if (replacements.hasOwnProperty(key)) {
                          key = replacements[key];
                      args.push("--" + key);

It's a lot of code (in comparison) but all we are really doing is splitting the argument by an equals sign, then splitting that key into the individual letters. So for example if we passed -gj=asd we would split the asd into a variable called value, and then we would split the gj section into individual characters. The last character (j in our example) will become the key for the value (asd) whereas any other letters before it, will just be added as regular boolean tags. I didn't want to just process these tags now, just in case we changed the implementation later. So what we are doing is just converting these short hand tags into the long formed version and then letting our script handle it later.

Running Mocha again will take us back to our illustrious green results of four tests passing for this module.

Now there are a few more things we can add to this tags module to make it closer to the npm package, like the ability to also store plain text arguments for things like commands or the ability to collect all the text at the end, for a query property. But this article is already getting long and I would like to move on to implementing the search functionality.

The Search Module

We just went through creating a module step by step following a TDD approach and I hope you got the idea and feeling of how to write like this. But for the sake of keeping this article moving, for the rest of the article, I will speed up the testing process by grouping things together and just showing you the final versions of tests. It's more of a guide to different situations which may come up and how to write tests for them.

So just create a file named search.js inside the lib folder and a searchSpec.js file inside of the test folder.

Next open the spec file and let's setup our first test which can be for the function to get a list of files based on a depth parameter, this is also a great example for tests which require a bit of external setup for them to work. When dealing with outside object-like-data or in our case files, you will want to have a predefined setup which you know will work with your tests, but you also don't want to add fake info to your system.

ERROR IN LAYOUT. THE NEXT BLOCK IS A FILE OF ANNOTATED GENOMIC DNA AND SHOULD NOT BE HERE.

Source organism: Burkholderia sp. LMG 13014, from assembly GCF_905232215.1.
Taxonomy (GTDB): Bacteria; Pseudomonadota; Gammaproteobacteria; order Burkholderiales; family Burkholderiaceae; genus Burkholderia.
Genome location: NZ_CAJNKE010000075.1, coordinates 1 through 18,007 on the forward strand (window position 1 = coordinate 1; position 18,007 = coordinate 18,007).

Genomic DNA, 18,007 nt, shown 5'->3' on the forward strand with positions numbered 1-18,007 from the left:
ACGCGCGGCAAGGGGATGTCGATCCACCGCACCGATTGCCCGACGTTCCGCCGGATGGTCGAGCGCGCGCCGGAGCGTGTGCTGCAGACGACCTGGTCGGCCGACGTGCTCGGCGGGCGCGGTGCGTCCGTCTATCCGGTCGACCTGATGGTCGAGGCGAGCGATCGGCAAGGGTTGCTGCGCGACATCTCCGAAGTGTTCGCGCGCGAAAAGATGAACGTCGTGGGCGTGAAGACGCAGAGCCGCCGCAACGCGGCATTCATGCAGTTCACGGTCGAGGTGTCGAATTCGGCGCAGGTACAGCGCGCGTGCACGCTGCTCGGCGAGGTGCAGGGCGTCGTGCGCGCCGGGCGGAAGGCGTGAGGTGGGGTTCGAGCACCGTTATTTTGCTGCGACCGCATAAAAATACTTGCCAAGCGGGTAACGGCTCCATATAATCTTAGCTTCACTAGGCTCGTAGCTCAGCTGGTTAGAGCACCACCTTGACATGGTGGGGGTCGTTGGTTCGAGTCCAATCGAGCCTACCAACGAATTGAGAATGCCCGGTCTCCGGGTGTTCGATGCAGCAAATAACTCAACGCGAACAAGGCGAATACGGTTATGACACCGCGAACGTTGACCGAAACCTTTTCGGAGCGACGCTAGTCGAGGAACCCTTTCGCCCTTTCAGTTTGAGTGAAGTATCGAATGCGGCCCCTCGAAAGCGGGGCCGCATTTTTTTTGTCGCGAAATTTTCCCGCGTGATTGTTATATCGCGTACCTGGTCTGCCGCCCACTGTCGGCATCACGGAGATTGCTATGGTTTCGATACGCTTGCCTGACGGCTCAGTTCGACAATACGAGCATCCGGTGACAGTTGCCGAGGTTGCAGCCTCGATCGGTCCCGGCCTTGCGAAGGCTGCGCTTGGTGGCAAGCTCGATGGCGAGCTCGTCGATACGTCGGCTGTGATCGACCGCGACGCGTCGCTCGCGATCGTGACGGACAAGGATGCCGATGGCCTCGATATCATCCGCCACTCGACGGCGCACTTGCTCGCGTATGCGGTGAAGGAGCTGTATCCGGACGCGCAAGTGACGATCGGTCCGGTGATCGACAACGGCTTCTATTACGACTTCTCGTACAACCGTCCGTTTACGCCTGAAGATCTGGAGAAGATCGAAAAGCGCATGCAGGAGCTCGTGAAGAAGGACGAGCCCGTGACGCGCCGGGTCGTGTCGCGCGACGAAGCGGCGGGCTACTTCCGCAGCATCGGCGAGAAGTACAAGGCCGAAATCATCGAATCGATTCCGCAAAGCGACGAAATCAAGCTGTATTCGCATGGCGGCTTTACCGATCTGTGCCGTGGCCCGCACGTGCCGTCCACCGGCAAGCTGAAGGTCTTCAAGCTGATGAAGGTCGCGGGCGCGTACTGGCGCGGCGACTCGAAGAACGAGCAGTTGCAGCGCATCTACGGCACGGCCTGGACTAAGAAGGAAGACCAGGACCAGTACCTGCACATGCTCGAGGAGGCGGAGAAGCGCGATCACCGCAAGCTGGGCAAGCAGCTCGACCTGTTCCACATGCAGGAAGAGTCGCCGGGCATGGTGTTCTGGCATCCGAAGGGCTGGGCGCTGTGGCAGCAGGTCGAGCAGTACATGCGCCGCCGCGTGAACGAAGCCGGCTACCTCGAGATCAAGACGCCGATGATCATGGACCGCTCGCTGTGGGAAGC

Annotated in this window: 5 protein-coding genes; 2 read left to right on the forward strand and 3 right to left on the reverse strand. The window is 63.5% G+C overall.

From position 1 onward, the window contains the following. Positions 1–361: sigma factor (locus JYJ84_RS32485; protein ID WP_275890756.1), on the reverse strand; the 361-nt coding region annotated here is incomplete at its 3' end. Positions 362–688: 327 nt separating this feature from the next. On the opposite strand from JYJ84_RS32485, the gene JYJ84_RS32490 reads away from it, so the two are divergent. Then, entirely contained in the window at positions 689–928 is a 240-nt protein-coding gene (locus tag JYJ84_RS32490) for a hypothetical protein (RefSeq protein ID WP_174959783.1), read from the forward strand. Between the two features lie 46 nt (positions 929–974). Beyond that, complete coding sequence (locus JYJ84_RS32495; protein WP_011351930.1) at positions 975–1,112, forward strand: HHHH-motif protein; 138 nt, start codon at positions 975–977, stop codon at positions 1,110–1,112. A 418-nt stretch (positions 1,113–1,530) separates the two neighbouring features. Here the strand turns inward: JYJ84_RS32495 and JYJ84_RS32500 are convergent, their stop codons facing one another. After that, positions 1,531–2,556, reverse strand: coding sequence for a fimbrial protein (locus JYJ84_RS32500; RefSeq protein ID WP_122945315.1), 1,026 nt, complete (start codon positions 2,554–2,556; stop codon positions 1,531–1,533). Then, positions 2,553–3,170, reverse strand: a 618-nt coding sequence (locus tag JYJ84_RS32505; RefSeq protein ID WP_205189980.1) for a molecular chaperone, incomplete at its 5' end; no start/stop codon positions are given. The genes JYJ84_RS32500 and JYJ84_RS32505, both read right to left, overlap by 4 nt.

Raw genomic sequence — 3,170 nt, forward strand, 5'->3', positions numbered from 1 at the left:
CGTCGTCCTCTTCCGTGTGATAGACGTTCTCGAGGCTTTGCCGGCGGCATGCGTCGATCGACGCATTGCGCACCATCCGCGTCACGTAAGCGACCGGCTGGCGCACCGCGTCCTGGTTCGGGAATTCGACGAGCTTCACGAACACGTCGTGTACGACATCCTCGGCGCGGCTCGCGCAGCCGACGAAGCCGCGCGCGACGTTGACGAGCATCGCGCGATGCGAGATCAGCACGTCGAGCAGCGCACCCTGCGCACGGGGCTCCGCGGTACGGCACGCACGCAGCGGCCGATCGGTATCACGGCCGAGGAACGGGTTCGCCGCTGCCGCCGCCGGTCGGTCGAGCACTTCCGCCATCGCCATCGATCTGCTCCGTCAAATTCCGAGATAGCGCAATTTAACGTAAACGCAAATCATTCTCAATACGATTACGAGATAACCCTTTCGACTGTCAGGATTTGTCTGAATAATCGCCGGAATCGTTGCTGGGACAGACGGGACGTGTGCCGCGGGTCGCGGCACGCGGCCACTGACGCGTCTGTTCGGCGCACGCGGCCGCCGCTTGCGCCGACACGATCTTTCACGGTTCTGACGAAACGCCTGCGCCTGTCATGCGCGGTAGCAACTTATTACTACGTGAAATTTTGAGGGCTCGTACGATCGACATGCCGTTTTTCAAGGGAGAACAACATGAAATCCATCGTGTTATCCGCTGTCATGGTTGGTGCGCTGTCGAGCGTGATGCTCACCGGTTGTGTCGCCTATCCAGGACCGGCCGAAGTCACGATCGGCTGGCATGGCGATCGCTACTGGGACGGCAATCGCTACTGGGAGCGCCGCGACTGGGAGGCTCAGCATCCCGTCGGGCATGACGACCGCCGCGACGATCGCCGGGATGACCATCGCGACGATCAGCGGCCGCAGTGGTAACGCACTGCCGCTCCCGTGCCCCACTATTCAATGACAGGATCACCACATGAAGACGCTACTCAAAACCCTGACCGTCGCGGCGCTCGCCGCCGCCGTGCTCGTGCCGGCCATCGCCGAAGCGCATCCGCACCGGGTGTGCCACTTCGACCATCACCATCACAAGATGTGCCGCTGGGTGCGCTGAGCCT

There are basically two options to solve this problem, you can either mock the data, like I mentioned above if you are dealing with the languages own commands for loading data, you don't necessarily need to test them. In cases like that, you can simply provide the 'retrieved' data and continue on with your testing, kind of like what we did with the command string in the tags library. But in this case, we are testing the recursive functionality we are adding to the languages file reading capabilities, depending on the specified depth. In cases like these, you do need to write a test and so we need to create some demo files to test the file reading. The alternative is to maybe stub the fs functions to just run but not do anything, and then we can count how many times our fake function ran or something like that (check out spies) but for our example, I am just going to create some files.

Mocha provides functions which can run both before and after your tests, so you can perform these kinds of external setup and cleanup around your tests.

For our example, we will create a couple of test files and folders at two different depths so we can test out that functionality:

var expect = require("chai").expect;
var search = require("../lib/search.js");
var fs = require("fs");

describe("Search", function(){
   describe("#scan()", function(){
       before(function() {
           if (!fs.existsSync(".test_files")) {
               fs.writeFileSync(".test_files/a", "");
               fs.writeFileSync(".test_files/b", "");
               fs.writeFileSync(".test_files/dir/c", "");